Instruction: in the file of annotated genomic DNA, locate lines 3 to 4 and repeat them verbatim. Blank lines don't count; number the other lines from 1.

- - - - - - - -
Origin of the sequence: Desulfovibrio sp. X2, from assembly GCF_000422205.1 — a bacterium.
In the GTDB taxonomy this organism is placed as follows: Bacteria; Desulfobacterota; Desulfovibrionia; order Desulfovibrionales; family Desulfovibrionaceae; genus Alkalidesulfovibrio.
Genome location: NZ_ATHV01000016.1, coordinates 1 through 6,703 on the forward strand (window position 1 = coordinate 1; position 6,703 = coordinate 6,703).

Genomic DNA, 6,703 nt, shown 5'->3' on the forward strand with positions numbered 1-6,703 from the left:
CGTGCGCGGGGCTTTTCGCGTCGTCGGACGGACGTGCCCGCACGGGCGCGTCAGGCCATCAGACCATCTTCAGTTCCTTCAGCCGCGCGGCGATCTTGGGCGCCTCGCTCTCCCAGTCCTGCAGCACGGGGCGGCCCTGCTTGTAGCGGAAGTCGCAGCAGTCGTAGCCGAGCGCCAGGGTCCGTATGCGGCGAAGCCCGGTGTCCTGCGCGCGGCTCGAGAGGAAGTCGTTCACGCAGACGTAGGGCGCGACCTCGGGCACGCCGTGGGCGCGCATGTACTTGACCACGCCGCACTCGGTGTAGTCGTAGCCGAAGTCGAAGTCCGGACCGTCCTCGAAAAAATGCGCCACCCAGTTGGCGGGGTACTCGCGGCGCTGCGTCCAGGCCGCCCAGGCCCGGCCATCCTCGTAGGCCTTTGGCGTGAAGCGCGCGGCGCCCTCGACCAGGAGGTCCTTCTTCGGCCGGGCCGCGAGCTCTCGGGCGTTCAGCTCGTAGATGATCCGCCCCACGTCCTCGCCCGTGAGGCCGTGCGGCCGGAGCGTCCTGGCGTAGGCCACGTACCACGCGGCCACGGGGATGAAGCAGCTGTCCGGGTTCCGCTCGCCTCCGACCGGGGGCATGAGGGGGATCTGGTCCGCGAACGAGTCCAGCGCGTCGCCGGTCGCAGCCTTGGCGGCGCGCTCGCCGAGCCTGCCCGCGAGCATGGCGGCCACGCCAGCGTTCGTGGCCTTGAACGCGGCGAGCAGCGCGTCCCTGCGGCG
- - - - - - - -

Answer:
Genome location: NZ_ATHV01000016.1, coordinates 1 through 6,703 on the forward strand (window position 1 = coordinate 1; position 6,703 = coordinate 6,703).

Genomic DNA, 6,703 nt, shown 5'->3' on the forward strand with positions numbered 1-6,703 from the left: